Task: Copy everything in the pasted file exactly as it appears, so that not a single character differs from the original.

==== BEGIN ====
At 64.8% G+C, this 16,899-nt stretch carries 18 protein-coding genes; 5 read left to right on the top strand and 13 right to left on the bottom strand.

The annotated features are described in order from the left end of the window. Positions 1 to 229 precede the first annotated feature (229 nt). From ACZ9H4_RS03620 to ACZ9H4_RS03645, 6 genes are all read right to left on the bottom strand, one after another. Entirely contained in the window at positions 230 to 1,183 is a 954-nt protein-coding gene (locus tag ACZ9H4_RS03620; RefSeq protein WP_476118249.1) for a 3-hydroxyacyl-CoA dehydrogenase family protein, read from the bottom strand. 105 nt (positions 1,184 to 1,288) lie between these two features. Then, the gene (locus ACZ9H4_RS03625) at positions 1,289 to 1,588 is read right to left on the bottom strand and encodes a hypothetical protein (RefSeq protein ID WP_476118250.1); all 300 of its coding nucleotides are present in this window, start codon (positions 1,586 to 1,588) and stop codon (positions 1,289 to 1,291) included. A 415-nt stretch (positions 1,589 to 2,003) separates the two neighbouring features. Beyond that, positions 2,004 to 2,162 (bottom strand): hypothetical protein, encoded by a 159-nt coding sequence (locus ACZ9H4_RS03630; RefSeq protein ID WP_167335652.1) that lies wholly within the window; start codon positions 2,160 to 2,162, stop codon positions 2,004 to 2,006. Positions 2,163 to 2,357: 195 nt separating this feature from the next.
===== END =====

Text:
At 64.8% G+C, this 16,899-nt stretch carries 18 protein-coding genes; 5 read left to right on the top strand and 13 right to left on the bottom strand.

The annotated features are described in order from the left end of the window. Positions 1 to 229 precede the first annotated feature (229 nt). From ACZ9H4_RS03620 to ACZ9H4_RS03645, 6 genes are all read right to left on the bottom strand, one after another. Entirely contained in the window at positions 230 to 1,183 is a 954-nt protein-coding gene (locus tag ACZ9H4_RS03620; RefSeq protein WP_476118249.1) for a 3-hydroxyacyl-CoA dehydrogenase family protein, read from the bottom strand. 105 nt (positions 1,184 to 1,288) lie between these two features. Then, the gene (locus ACZ9H4_RS03625) at positions 1,289 to 1,588 is read right to left on the bottom strand and encodes a hypothetical protein (RefSeq protein ID WP_476118250.1); all 300 of its coding nucleotides are present in this window, start codon (positions 1,586 to 1,588) and stop codon (positions 1,289 to 1,291) included. A 415-nt stretch (positions 1,589 to 2,003) separates the two neighbouring features. Beyond that, positions 2,004 to 2,162 (bottom strand): hypothetical protein, encoded by a 159-nt coding sequence (locus ACZ9H4_RS03630; RefSeq protein ID WP_167335652.1) that lies wholly within the window; start codon positions 2,160 to 2,162, stop codon positions 2,004 to 2,006. Positions 2,163 to 2,357: 195 nt separating this feature from the next.